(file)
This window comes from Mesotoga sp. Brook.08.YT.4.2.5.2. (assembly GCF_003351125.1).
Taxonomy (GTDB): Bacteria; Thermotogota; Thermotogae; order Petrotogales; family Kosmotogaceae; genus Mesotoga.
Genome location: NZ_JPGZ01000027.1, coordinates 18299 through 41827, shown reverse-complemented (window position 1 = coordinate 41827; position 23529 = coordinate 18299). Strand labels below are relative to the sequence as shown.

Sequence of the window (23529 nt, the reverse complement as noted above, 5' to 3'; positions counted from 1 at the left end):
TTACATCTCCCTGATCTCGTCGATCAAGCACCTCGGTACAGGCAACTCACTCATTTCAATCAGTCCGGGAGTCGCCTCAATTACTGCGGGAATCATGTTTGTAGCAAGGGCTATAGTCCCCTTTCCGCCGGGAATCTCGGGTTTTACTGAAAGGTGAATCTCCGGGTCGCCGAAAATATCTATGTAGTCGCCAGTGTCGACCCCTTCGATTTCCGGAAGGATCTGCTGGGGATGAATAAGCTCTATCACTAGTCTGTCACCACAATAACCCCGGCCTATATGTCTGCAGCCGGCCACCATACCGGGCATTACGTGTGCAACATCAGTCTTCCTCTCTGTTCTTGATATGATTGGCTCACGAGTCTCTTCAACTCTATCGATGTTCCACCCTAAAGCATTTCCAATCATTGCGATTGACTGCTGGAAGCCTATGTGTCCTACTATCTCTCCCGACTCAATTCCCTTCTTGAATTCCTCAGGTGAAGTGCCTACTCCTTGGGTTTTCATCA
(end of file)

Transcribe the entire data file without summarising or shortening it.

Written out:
This window comes from Mesotoga sp. Brook.08.YT.4.2.5.2. (assembly GCF_003351125.1).
Taxonomy (GTDB): Bacteria; Thermotogota; Thermotogae; order Petrotogales; family Kosmotogaceae; genus Mesotoga.
Genome location: NZ_JPGZ01000027.1, coordinates 18299 through 41827, shown reverse-complemented (window position 1 = coordinate 41827; position 23529 = coordinate 18299). Strand labels below are relative to the sequence as shown.

Sequence of the window (23529 nt, the reverse complement as noted above, 5' to 3'; positions counted from 1 at the left end):
TTACATCTCCCTGATCTCGTCGATCAAGCACCTCGGTACAGGCAACTCACTCATTTCAATCAGTCCGGGAGTCGCCTCAATTACTGCGGGAATCATGTTTGTAGCAAGGGCTATAGTCCCCTTTCCGCCGGGAATCTCGGGTTTTACTGAAAGGTGAATCTCCGGGTCGCCGAAAATATCTATGTAGTCGCCAGTGTCGACCCCTTCGATTTCCGGAAGGATCTGCTGGGGATGAATAAGCTCTATCACTAGTCTGTCACCACAATAACCCCGGCCTATATGTCTGCAGCCGGCCACCATACCGGGCATTACGTGTGCAACATCAGTCTTCCTCTCTGTTCTTGATATGATTGGCTCACGAGTCTCTTCAACTCTATCGATGTTCCACCCTAAAGCATTTCCAATCATTGCGATTGACTGCTGGAAGCCTATGTGTCCTACTATCTCTCCCGACTCAATTCCCTTCTTGAATTCCTCAGGTGAAGTGCCTACTCCTTGGGTTTTCATCA